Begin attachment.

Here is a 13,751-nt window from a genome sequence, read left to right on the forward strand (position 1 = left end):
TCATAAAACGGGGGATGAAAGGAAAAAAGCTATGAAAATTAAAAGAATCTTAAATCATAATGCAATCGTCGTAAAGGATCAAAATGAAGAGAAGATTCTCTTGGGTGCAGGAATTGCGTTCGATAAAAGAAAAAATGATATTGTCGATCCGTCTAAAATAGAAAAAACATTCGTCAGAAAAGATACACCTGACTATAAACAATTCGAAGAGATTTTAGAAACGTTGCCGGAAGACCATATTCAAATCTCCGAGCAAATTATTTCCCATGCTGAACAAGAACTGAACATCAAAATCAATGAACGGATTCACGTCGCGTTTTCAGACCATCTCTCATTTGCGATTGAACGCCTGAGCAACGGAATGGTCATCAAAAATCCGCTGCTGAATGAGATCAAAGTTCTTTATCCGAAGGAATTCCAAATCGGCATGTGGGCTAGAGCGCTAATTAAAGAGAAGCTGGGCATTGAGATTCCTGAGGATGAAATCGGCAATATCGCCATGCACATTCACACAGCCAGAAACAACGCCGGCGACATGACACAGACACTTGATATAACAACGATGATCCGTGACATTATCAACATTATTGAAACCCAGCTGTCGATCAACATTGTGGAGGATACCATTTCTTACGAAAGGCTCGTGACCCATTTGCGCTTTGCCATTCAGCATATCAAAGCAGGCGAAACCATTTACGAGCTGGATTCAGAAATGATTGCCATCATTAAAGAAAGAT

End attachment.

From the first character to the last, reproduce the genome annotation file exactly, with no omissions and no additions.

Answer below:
Here is a 13,751-nt window from a genome sequence, read left to right on the forward strand (position 1 = left end):
TCATAAAACGGGGGATGAAAGGAAAAAAGCTATGAAAATTAAAAGAATCTTAAATCATAATGCAATCGTCGTAAAGGATCAAAATGAAGAGAAGATTCTCTTGGGTGCAGGAATTGCGTTCGATAAAAGAAAAAATGATATTGTCGATCCGTCTAAAATAGAAAAAACATTCGTCAGAAAAGATACACCTGACTATAAACAATTCGAAGAGATTTTAGAAACGTTGCCGGAAGACCATATTCAAATCTCCGAGCAAATTATTTCCCATGCTGAACAAGAACTGAACATCAAAATCAATGAACGGATTCACGTCGCGTTTTCAGACCATCTCTCATTTGCGATTGAACGCCTGAGCAACGGAATGGTCATCAAAAATCCGCTGCTGAATGAGATCAAAGTTCTTTATCCGAAGGAATTCCAAATCGGCATGTGGGCTAGAGCGCTAATTAAAGAGAAGCTGGGCATTGAGATTCCTGAGGATGAAATCGGCAATATCGCCATGCACATTCACACAGCCAGAAACAACGCCGGCGACATGACACAGACACTTGATATAACAACGATGATCCGTGACATTATCAACATTATTGAAACCCAGCTGTCGATCAACATTGTGGAGGATACCATTTCTTACGAAAGGCTCGTGACCCATTTGCGCTTTGCCATTCAGCATATCAAAGCAGGCGAAACCATTTACGAGCTGGATTCAGAAATGATTGCCATCATTAAAGAAAGAT